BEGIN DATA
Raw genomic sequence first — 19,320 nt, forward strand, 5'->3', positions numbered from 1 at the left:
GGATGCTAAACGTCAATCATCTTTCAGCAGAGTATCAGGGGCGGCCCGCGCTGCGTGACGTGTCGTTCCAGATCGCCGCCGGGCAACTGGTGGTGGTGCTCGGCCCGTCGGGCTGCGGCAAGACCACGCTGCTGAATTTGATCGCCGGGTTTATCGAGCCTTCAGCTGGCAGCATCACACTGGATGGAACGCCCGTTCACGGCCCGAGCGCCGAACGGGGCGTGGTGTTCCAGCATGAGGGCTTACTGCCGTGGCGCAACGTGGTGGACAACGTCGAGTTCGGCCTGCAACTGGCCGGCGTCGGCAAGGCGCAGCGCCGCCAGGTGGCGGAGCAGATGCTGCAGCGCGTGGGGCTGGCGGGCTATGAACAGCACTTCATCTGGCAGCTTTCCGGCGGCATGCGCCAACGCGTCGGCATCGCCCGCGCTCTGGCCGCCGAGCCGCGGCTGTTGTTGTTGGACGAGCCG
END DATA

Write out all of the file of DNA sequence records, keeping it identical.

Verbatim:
Raw genomic sequence first — 19,320 nt, forward strand, 5'->3', positions numbered from 1 at the left:
GGATGCTAAACGTCAATCATCTTTCAGCAGAGTATCAGGGGCGGCCCGCGCTGCGTGACGTGTCGTTCCAGATCGCCGCCGGGCAACTGGTGGTGGTGCTCGGCCCGTCGGGCTGCGGCAAGACCACGCTGCTGAATTTGATCGCCGGGTTTATCGAGCCTTCAGCTGGCAGCATCACACTGGATGGAACGCCCGTTCACGGCCCGAGCGCCGAACGGGGCGTGGTGTTCCAGCATGAGGGCTTACTGCCGTGGCGCAACGTGGTGGACAACGTCGAGTTCGGCCTGCAACTGGCCGGCGTCGGCAAGGCGCAGCGCCGCCAGGTGGCGGAGCAGATGCTGCAGCGCGTGGGGCTGGCGGGCTATGAACAGCACTTCATCTGGCAGCTTTCCGGCGGCATGCGCCAACGCGTCGGCATCGCCCGCGCTCTGGCCGCCGAGCCGCGGCTGTTGTTGTTGGACGAGCCG